A Case for Agroforestry, Payments for Ecosystem Services

(view more articles in SOS Tompkins Weekly)

Tompkins Weekly      3-23-22

By Graham Savio

It’s heartening to see common threads in recent Signs of Sustainability articles highlighting the triple bottom line of economics, environment and equity in our local agricultural system.

Cornell Cooperative Extension of Tompkins County (CCE-Tompkins) is engaging with these challenges in a number of ways, one of which is through a new project that aims to support nut production in agroforestry systems on farms throughout New York state. The project will focus on silvopasture and alley cropping systems that incorporate chestnuts and hazelnuts.

Silvopasture is defined by the USDA as “the deliberate integration of trees and grazing livestock operations on the same land,” while alley cropping is “the planting of rows of trees and/or shrubs to create alleys within which agricultural or horticultural crops are produced.”

These systems enhance biodiversity both below and above ground, sequester carbon in woody biomass and, by virtue of maintaining undisturbed soil beneath a productive canopy, can improve soil water-holding capacity, mitigate erosive runoff, improve downstream water quality, and maintain and build soil organic matter and soil carbon stocks.

Freshly harvested hazelnuts. Photo provided.

Carbon sequestration rates vary widely and depend on tree age, species, planting density and understory management. According to Project Drawdown, silvopasture can sequester 2,200 pounds C/acre/year (assuming managed rotational grazing of integrated livestock, which itself has potential to sequester carbon), while alley cropping can fix 1,400 to 2,700 pounds C/acre/year (with much of the variation dependent on the selection and management of the crops within the alleyways).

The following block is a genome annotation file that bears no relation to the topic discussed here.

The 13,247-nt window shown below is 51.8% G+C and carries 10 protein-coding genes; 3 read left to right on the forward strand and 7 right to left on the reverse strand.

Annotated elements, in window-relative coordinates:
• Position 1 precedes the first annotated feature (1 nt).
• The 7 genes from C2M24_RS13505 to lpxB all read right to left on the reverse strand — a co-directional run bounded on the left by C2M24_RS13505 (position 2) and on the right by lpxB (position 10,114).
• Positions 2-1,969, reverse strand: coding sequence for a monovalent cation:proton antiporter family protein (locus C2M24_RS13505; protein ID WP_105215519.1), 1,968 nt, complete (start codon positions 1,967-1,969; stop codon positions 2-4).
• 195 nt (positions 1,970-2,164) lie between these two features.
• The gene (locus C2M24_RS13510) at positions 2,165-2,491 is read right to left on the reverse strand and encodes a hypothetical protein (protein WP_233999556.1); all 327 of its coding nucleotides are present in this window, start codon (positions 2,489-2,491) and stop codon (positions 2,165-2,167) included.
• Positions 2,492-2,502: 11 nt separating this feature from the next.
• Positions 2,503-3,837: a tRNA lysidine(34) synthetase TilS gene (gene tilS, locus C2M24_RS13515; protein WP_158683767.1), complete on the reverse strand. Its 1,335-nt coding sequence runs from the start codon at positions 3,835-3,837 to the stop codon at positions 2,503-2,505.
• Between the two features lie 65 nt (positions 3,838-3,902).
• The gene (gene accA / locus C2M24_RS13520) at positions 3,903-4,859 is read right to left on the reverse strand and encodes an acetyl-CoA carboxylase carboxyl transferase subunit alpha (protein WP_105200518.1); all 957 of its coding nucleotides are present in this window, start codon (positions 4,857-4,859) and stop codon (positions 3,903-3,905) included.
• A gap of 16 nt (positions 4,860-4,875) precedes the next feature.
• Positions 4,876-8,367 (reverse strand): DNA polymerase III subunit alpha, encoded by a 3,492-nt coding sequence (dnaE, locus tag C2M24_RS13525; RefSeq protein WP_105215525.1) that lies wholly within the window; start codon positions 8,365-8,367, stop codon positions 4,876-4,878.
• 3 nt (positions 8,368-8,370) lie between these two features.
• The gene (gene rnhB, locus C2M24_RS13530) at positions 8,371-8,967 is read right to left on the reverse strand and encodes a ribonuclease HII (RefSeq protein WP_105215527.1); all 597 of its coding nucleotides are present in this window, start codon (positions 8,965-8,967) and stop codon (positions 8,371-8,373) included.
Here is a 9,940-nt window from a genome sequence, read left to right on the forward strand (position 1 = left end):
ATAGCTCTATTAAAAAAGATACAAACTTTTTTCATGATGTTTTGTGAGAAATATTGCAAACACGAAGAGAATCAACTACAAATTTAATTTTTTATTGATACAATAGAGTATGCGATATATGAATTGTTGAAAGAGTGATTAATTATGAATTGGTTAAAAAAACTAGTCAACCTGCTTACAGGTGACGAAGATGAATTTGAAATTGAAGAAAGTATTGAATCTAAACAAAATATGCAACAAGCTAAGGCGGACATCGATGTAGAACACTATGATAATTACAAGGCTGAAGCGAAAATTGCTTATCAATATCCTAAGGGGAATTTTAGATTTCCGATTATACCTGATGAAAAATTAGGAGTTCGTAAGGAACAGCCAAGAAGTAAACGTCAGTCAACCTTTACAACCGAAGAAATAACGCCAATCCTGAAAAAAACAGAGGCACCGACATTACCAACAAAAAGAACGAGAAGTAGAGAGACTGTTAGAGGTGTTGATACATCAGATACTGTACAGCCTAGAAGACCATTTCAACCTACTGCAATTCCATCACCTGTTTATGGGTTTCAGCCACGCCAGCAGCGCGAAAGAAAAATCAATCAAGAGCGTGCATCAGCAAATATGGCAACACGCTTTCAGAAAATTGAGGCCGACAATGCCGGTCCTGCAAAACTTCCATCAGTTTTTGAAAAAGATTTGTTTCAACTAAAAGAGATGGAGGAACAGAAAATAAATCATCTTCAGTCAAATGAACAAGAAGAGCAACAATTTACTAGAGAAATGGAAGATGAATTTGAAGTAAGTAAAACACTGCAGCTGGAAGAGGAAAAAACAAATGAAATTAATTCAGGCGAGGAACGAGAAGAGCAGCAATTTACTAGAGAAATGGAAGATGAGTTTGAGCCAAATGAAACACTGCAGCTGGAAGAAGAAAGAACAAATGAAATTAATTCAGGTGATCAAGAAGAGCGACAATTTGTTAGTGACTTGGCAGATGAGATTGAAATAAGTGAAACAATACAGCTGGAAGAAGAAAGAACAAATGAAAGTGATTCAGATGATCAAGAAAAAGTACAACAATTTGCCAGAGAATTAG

Silvopasture in our region takes the form of either a pasture in which orchard or timber trees have been planted at a reduced density or a forested space that has been thinned to ensure sufficient light penetration to the forest floor to support good grass growth. Silvopasture systems can be implemented using an array of crop/livestock combinations.

In the southeastern U.S., loblolly pine and cattle or goats are a common combination, whereas in our region, geese graze between apple trees at Redbyrd Orchard; sheep graze among black locust at Wellspring Forest Farm; chestnuts are planted in pastures and along laneways at Twin Oaks Dairy; a “flerd” of sheep and cattle graze among apples and stone fruits at Shelterbelt Farm; and beef cattle graze in thinned woodlots of walnut and black locust and shelter among coniferous “living barns” in the winter at Angus Glen Farm.

Alley cropping shows a similar range of applications, from planting chestnuts in widely spaced rows in a hay field to facilitate equipment passage to peach trees planted with sweet corn while the trees mature. In Tompkins County, the White Hawk Ecovillage Farm in Danby is growing beans in alleys between hazelnuts, and Hemlock Grove Farm grew vegetables and berries for years among maturing chestnut trees.

With this project, we intend to explore further the viability of incorporating chestnuts and hazelnuts in grazing, row crop and vegetable production systems. Challenges abound, from the old saying that “your worst harvest pass is the one along the hedgerow” to the fact that cattle will happily chomp and trample a young chestnut tree without substantial farmer investment in protecting it, as well as food safety considerations arising from integrating livestock (and so fresh animal manure) into crop fields. However, promising research and effective precedent exists to start addressing these and other concerns.

The broader goal of this work is to establish a viable nut growing and processing industry in the Finger Lakes that we believe will allow for a significant expansion of agroforestry acreage, opening the door to new revenue streams for farmers and offering a replicable economic and environmentally sound production model for the Northeast.

Partners on the project are CCE-Tompkins, the New York Tree Crops Alliance (NYTCA), Cornell AgriTech, and Khuba International, and funding is provided through a generous grant from the Edwards Mother Earth Foundation (EMEF).